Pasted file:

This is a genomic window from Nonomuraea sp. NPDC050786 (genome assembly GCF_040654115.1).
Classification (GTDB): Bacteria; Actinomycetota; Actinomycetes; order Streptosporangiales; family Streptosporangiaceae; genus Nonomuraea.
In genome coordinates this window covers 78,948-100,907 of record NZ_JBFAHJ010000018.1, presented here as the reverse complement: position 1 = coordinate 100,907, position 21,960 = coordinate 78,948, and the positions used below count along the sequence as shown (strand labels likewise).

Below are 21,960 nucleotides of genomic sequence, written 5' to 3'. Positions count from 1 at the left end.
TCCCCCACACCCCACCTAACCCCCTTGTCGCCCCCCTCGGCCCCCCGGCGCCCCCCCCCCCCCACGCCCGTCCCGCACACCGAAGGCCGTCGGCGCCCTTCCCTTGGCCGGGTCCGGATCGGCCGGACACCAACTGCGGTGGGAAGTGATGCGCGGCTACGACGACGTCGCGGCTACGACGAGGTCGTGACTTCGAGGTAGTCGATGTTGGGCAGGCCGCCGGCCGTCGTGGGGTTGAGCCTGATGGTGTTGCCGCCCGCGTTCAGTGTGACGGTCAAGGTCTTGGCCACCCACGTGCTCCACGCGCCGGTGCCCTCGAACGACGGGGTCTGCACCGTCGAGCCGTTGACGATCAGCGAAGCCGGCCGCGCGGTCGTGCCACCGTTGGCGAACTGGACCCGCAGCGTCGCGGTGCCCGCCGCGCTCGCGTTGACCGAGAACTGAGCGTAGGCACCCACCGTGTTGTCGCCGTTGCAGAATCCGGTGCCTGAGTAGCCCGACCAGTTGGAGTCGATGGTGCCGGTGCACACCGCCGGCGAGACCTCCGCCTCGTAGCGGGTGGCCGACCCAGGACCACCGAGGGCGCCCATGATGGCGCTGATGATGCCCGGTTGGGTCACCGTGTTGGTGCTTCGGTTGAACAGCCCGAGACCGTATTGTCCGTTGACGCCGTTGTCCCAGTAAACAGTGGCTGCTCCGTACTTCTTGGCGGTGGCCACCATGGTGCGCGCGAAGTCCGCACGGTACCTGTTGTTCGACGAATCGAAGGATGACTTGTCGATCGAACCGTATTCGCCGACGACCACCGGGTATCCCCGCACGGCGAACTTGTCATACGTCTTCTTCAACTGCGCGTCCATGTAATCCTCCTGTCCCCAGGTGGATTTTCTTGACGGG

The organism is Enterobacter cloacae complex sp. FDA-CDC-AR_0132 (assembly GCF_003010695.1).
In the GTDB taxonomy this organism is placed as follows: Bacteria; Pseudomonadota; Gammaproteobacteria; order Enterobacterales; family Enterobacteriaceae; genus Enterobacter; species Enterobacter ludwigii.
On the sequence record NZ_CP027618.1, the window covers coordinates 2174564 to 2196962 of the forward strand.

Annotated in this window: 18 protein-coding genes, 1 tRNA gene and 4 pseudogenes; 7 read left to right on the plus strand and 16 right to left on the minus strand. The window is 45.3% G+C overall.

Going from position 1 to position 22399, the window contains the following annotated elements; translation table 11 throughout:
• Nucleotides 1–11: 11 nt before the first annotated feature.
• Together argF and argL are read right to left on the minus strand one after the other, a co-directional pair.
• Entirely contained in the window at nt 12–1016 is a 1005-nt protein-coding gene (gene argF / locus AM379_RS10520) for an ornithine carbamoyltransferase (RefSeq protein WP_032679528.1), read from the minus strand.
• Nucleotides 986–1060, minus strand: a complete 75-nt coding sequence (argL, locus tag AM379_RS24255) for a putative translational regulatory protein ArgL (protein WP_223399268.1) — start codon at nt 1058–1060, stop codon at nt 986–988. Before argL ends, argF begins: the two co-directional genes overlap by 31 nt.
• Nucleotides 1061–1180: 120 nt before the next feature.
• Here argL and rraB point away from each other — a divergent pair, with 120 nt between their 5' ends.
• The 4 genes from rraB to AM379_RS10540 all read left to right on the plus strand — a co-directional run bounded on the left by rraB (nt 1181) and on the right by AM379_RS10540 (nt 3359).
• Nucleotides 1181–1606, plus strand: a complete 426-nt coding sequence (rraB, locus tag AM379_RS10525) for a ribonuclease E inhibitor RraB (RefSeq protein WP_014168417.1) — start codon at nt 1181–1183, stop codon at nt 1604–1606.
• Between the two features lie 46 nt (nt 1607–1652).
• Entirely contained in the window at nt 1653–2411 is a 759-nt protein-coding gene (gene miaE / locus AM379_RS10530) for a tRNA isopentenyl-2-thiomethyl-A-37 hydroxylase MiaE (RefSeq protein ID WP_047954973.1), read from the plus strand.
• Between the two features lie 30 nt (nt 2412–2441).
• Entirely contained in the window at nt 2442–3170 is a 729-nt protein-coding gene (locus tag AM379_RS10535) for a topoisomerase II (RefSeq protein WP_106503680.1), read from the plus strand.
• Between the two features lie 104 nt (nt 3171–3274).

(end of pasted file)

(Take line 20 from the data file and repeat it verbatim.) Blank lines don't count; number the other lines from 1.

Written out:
• Entirely contained in the window at nt 1653–2411 is a 759-nt protein-coding gene (gene miaE / locus AM379_RS10530) for a tRNA isopentenyl-2-thiomethyl-A-37 hydroxylase MiaE (RefSeq protein ID WP_047954973.1), read from the plus strand.